The queer press is full of reports of queer bashing. You can barely go a day reading queer media without finding stories about somebody physically brutalized over their LGBTQ identity. You’ll notice something else very consistent. Police almost always resist classifying such beatings as hate crimes, no matter how obvious the circumstances. It’s like it takes an act of God to get cops to admit that calling for gay people to die before you beat them really counts for anything. Prosecutors do a little better, depending on geography. But in much of the US, as in the UK, beating up a person for being gay or trans may well have little legal consequence. “Usually I would shrug things off,” Ryan says. “But the year this happened was the second time I had been physically attacked. Part of me feels like everything I have been through for the last 18 months is for nothing, but then if my story helps someone else then it was worth it.”

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RYAN TURNER (who now goes by Williams) before and after he was beaten for being gay. (Photos from Facebook used with permission.)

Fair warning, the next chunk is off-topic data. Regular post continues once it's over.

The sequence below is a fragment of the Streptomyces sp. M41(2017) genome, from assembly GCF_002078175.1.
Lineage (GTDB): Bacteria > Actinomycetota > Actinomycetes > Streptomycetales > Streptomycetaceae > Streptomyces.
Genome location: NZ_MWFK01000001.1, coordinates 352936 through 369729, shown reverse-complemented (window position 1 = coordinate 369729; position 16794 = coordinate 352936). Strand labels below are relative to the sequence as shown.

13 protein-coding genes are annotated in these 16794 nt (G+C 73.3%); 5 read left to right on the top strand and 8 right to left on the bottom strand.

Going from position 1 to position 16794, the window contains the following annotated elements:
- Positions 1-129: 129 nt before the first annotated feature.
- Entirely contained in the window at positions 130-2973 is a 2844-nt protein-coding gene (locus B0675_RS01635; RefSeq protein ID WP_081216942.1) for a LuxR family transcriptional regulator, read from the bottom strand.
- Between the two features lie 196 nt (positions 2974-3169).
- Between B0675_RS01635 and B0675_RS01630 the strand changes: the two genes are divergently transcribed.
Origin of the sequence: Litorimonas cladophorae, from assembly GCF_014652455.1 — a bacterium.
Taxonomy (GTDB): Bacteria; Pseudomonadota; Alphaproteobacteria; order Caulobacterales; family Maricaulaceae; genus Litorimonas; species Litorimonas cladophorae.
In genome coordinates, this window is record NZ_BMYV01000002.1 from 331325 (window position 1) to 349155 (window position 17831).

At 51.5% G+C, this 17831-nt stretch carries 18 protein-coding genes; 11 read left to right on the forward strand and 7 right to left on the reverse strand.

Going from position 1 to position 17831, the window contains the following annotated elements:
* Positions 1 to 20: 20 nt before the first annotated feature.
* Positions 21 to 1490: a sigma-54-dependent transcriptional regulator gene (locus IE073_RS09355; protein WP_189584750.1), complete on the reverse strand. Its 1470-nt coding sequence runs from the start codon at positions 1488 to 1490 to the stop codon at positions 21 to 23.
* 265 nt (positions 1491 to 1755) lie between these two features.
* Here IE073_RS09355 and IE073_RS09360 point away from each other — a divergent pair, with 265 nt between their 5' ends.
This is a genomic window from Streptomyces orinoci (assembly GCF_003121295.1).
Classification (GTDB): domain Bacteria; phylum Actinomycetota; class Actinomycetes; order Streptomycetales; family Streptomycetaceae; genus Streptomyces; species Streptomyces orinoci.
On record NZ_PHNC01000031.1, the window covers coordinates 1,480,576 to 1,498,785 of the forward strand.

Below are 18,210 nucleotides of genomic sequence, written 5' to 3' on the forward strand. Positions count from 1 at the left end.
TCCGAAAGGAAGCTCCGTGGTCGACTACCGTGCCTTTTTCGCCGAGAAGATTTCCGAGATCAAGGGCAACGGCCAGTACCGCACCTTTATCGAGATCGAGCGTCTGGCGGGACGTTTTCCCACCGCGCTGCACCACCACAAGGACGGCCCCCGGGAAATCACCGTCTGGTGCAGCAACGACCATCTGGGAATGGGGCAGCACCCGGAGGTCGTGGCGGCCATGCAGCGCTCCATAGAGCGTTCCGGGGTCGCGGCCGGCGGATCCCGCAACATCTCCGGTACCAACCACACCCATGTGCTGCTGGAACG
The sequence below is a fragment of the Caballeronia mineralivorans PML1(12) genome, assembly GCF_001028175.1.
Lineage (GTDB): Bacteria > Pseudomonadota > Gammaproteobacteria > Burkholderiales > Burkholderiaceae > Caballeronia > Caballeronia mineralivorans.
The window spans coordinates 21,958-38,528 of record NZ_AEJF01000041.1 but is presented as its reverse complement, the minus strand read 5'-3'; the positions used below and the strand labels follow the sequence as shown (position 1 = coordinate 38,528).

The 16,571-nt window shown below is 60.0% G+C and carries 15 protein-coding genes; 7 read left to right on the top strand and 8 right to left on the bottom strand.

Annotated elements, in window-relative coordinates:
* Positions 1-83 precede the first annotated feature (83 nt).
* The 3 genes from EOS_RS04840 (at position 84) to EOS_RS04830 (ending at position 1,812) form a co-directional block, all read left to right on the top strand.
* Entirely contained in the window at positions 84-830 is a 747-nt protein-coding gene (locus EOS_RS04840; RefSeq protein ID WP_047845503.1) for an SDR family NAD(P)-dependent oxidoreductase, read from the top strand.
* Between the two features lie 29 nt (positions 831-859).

He’s ready to start his career again, and says supportive family and friends are giving him courage and strength, but the outcome of this legal case is setting him back. He never expected the man who savagely beat him for being gay would walk out of the courtroom free. He doesn’t how know how to think or feel about that — how the lack of punishment reflects on his own worth. I know how it reflects on mine. As a gay man who has been bashed and whose friends have been, I know what it feels like to have the system wink at homophobic brutality. I know what it feels like to be so other that a violent crime committed against me can be shrugged off as “boys will be boys.” I can’t look at the photo at the top of this article without feeling anger and despair. Ryan’s attacker deserves serious penal consequences. Ryan deserves justice. What happened in court last week was a mockery of the real thing.



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This op-ed was written by a leading transgender activist who asked to remain anonymous.

Biden order rekindles fight over trans athletes Fox News goes on the attack with series of misleading reports By ANONMYOUS